Founded in 1919 as a market stall in the East End of London, Tesco is now a major UK-based retailer, employing more than 500,000 people with operations in 14 countries.
Tesco and Walmart say goodbye to easy expansion in China
Tesco is trying to lure Chinese shoppers with promotions on soy sauce, cooking oil and apples this week. But Emily Zhang still won't do much shopping there.
The 30-year-old Shanghai resident buys most of her produce at an informal market close to home where daily supplies are fresh, the location convenient and friendly vendors throw in the occasional cooking tip.
Shoppers such as Zhang are pushing Tesco to shut Chinese outlets and open new ones more slowly two years after announcing plans to double stores and build more 37,000-square-metre malls.
Hindered by the country's slowest economic growth since the 2009 financial crisis and competition from local markets and regional chains, the British retailer's China same-store sales fell 1 per cent in the second quarter.
Tesco's China pullback reflects the hurdles global big box retail chains face in Asia, where the realities of complex local markets and slowing economies are dampening dreams of easy expansion.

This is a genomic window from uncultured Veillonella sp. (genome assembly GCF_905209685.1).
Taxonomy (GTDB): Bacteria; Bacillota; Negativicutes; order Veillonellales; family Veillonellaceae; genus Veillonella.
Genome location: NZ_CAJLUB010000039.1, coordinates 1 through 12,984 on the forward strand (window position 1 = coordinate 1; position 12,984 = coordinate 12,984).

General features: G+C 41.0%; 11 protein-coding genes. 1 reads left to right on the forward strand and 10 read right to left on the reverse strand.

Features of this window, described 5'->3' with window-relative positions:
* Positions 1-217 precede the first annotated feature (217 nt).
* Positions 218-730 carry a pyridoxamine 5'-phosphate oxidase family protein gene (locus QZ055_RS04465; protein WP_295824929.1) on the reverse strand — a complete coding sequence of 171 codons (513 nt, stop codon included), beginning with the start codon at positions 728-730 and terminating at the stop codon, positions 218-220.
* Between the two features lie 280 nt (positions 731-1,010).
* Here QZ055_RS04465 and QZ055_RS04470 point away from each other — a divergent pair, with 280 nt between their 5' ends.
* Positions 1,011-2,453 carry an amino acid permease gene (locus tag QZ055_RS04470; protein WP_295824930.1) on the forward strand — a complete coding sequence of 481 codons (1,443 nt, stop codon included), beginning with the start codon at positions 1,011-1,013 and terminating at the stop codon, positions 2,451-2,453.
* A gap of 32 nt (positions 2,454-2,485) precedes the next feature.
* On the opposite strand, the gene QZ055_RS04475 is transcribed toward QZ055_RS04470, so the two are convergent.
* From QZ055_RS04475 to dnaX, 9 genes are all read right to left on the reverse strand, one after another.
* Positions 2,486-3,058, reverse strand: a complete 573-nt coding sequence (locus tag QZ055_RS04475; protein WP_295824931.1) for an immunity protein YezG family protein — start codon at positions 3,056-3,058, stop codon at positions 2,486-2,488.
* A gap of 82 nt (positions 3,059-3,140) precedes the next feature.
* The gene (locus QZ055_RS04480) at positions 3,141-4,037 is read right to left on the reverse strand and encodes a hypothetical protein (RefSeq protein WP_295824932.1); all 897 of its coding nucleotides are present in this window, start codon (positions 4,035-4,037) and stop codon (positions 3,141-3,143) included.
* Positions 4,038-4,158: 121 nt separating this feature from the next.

The world's largest retailer, Walmart Stores, is also adding outlets more gradually than it had planned in China's 3.5 trillion yuan (HK$4.3 trillion) grocery industry.
Same-store sales at Carrefour, the world's second-largest retailer, fell 6.1 per cent in China in the third quarter, excluding currency swings, and declined 3.1 per cent in Asia, it said this month.
"It's more of a marathon than a sprint," Philip Clarke, Tesco's chief executive, said referring to China on a recent conference call. "Many retailers putting down more space in the market; few seeing that translate into profitable growth."
This month the company posted its first profit drop in almost two decades for the first half of its fiscal year.